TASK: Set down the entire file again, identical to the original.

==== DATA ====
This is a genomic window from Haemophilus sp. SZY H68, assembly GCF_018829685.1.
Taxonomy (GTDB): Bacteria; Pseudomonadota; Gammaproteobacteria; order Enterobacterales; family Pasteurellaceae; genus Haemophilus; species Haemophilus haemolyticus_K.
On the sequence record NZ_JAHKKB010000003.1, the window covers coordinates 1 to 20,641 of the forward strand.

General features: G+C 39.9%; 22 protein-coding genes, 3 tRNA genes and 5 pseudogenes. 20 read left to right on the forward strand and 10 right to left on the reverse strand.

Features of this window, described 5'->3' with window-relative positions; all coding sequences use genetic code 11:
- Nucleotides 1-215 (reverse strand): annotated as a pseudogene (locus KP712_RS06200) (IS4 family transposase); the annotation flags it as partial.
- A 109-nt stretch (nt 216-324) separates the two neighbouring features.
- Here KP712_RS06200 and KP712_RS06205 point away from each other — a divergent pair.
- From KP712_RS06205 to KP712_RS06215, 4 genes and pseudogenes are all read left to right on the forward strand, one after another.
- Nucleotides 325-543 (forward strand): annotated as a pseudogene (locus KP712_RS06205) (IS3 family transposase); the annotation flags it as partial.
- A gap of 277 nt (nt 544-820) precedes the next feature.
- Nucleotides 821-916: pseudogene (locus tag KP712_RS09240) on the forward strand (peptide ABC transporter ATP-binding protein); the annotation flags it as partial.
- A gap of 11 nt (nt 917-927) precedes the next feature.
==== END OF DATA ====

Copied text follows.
This is a genomic window from Haemophilus sp. SZY H68, assembly GCF_018829685.1.
Taxonomy (GTDB): Bacteria; Pseudomonadota; Gammaproteobacteria; order Enterobacterales; family Pasteurellaceae; genus Haemophilus; species Haemophilus haemolyticus_K.
On the sequence record NZ_JAHKKB010000003.1, the window covers coordinates 1 to 20,641 of the forward strand.

General features: G+C 39.9%; 22 protein-coding genes, 3 tRNA genes and 5 pseudogenes. 20 read left to right on the forward strand and 10 right to left on the reverse strand.

Features of this window, described 5'->3' with window-relative positions; all coding sequences use genetic code 11:
- Nucleotides 1-215 (reverse strand): annotated as a pseudogene (locus KP712_RS06200) (IS4 family transposase); the annotation flags it as partial.
- A 109-nt stretch (nt 216-324) separates the two neighbouring features.
- Here KP712_RS06200 and KP712_RS06205 point away from each other — a divergent pair.
- From KP712_RS06205 to KP712_RS06215, 4 genes and pseudogenes are all read left to right on the forward strand, one after another.
- Nucleotides 325-543 (forward strand): annotated as a pseudogene (locus KP712_RS06205) (IS3 family transposase); the annotation flags it as partial.
- A gap of 277 nt (nt 544-820) precedes the next feature.
- Nucleotides 821-916: pseudogene (locus tag KP712_RS09240) on the forward strand (peptide ABC transporter ATP-binding protein); the annotation flags it as partial.
- A gap of 11 nt (nt 917-927) precedes the next feature.